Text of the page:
Loosely based on garments discovered in a bog at Flanders Townland near Dungiven in County Londonderry in 1956 by a Mr William G Dixon. Materials were scientifically attributed to the end of 16th century. The garments comprised remnants of tartan trews, tunic, belt and coat. In the Paton Collection.

MacNeil of Barra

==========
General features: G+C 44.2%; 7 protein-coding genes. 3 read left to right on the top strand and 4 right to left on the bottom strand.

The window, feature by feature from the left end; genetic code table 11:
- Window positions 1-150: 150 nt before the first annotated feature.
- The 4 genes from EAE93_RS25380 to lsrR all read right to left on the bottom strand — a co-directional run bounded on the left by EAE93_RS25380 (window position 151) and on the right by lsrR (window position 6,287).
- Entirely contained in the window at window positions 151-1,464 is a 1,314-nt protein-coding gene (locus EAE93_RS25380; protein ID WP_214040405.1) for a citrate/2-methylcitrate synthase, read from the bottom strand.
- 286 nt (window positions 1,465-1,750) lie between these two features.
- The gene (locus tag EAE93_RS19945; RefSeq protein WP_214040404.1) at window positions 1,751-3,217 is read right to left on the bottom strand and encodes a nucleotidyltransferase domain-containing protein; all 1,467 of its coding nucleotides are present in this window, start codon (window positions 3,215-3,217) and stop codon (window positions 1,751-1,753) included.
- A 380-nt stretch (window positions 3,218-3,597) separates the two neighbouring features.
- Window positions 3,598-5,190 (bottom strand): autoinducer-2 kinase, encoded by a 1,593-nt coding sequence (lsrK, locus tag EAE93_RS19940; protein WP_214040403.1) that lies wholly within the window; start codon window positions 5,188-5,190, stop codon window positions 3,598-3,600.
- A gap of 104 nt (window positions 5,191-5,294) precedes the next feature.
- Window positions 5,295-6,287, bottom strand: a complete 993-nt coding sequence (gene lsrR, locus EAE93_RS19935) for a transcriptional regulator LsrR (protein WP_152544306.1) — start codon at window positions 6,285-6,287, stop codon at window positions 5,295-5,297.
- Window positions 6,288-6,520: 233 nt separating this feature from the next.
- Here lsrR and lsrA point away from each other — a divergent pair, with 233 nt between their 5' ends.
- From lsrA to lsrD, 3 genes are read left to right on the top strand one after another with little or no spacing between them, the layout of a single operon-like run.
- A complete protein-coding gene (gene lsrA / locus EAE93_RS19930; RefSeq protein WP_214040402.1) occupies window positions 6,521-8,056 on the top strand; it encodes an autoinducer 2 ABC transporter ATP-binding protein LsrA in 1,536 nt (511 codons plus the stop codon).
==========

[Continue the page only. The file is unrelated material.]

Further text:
THE MacNeils of Barra and the McNeills of Gigha are Celtic, and according to some sennachies trace their common origin to Neil Og. Neil, the founder of the clan, lived about 1300. The earliest mention of a charter to a MacNeil of BarraΒ— named Gilleonan Β— is of date 1427. Gilleonan, the 9th of Barra, is on record in 1545. The Chapel of St. Barr was the burial-place of the MacNeils of Barra. In 1587 Queen Elizabeth complained that Roderick MacNeil of Barra had seized an English ship. Roderick did not appear at Edinburgh when summoned, but he was captured by MacKenzie of Kintail, and conveyed to Edinburgh. Barra was forfeited and given to Kintail. The superiority of Barra passed to Sir James MacDonald of Sleat until 1688. In 1650 MacNeil of Barra was among the “Scottish Colonells of Horsse.” In 1688 Roderick MacNeil, 14th of Barra, obtained a Crown charter of Barra, making it a free barony. Several MacNeils named Roderick succeeded. In 1840 Barra was sold to Colonel John Gordon of Cluny. The 45th Chief, Robert Lister MacNeil of Barra, recovered the island of Barra and Kismull Castle, the island fortress of the chiefs.